Caregivers of patients with cancer: Perceived stress, quality of life and immune function

Yoonjoo Kim, Misook L. Chung, Hyangkyu Lee

Research output: Contribution to journalArticlepeer-review

3 Citations (Scopus)

Abstract

Objectives: To examine the mediating effect of quality of life (QoL) on the relationship between perceived stress and immune function in Korean family caregivers of patients with cancer. Methods: In this cross-sectional study, 89 family caregivers of patients with cancer completed perceived stress and QoL questionnaires. Immune function was assessed using two proinflammatory biomarkers, IL-6 and tumour necrosis factor-alpha (TNF-α). Multiple parallel mediator regression was conducted using four mediators (burden, lifestyle disruption, positive adaptation and financial concern) representing the subscales of QoL related to caregiving. Results: Psychological (indirect effect (ab)=-0.52, 95% CI -1.25 to -0.01) and physical (ab=-0.44, 95% CI -1.07 to -0.05) stress had a significant indirect effect on IL-6 levels attributed to lifestyle disruption associated with caregiving. Psychological (ab=-0.97, 95% CI -2.37 to -0.11) and physical (ab=-1.10, 95% CI -2.87 to -0.08) stress also had a significant indirect effect on TNF-α as a result of financial concerns owing to caregiving. Other indirect effects of psychological/physical stress on inflammation were not significant. Conclusion: This study demonstrated that the effects of perceived psychological and physical stress on IL-6 and TNF-α levels were mediated by the caregiver's QoL, especially lifestyle disruption and financial concerns. Stress management and improvement of caregivers' QoL related to lifestyle disruption and financial issues should be considered to reduce the negative effects of caregiving on immune function.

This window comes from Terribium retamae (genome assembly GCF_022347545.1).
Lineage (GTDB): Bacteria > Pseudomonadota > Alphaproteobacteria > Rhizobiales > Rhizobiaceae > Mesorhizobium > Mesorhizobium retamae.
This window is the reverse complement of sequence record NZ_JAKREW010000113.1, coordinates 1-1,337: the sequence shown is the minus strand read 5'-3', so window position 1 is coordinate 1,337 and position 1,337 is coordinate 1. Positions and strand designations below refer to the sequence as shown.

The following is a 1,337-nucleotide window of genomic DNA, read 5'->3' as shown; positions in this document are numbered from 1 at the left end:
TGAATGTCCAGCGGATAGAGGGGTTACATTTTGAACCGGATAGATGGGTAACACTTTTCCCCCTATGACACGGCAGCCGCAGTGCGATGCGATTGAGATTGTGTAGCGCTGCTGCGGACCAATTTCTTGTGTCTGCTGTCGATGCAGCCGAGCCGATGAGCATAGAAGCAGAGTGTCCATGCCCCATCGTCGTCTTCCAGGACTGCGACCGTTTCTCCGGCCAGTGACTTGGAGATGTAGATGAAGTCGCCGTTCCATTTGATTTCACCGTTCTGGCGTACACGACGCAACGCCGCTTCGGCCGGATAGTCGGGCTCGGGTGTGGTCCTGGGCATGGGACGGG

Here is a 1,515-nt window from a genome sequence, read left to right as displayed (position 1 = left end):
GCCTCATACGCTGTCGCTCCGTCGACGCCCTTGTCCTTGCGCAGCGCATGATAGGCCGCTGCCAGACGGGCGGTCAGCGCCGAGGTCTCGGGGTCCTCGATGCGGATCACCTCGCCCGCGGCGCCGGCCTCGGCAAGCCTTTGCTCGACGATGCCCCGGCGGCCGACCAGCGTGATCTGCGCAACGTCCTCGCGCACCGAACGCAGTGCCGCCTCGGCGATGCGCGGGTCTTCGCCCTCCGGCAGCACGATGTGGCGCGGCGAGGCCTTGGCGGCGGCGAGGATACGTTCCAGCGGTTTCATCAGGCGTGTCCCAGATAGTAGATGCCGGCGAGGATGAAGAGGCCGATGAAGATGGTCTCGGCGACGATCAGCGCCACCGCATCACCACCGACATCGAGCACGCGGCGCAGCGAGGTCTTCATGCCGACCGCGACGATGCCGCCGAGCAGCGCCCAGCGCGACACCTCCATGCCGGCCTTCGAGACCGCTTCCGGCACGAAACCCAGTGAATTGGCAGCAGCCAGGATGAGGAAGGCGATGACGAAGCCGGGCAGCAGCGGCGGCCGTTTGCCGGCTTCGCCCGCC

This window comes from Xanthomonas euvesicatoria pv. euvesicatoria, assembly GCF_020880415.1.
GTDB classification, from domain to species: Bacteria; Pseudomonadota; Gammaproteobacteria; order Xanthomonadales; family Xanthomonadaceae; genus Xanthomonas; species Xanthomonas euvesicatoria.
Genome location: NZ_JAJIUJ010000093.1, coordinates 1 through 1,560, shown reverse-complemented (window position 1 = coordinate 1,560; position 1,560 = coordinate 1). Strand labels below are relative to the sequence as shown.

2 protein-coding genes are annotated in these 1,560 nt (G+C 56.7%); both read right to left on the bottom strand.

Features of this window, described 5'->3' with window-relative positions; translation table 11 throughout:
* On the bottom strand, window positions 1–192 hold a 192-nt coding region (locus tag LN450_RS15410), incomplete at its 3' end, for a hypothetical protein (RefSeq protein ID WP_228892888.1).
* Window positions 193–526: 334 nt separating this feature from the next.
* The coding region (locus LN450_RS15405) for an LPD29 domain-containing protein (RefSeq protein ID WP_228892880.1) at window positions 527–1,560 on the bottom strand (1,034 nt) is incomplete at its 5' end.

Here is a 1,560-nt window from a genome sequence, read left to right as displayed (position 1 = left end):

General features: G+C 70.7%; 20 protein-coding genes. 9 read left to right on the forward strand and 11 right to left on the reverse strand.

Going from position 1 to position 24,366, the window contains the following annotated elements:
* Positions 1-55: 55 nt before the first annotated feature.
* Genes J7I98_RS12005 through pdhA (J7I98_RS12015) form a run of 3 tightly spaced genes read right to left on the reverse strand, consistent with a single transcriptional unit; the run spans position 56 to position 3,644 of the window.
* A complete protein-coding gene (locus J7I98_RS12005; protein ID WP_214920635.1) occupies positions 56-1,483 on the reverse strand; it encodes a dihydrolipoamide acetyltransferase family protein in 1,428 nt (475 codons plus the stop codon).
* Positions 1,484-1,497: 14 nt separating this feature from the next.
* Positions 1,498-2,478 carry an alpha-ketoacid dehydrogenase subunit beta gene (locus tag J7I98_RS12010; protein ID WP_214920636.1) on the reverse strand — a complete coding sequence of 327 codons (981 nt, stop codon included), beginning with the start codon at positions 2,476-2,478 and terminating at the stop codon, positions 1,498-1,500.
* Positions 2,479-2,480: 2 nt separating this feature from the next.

Original languageEnglish
Article numberbmjspcare-2021-003205
JournalBMJ Supportive and Palliative Care
DOIs
Publication statusAccepted/In press - 2022

Bibliographical note

Publisher Copyright:
© Author(s) (or their employer(s)) 2022. No commercial re-use. See rights and permissions. Published by BMJ.

All Science Journal Classification (ASJC) codes

  • Medicine (miscellaneous)
  • Oncology(nursing)
  • Medical–Surgical

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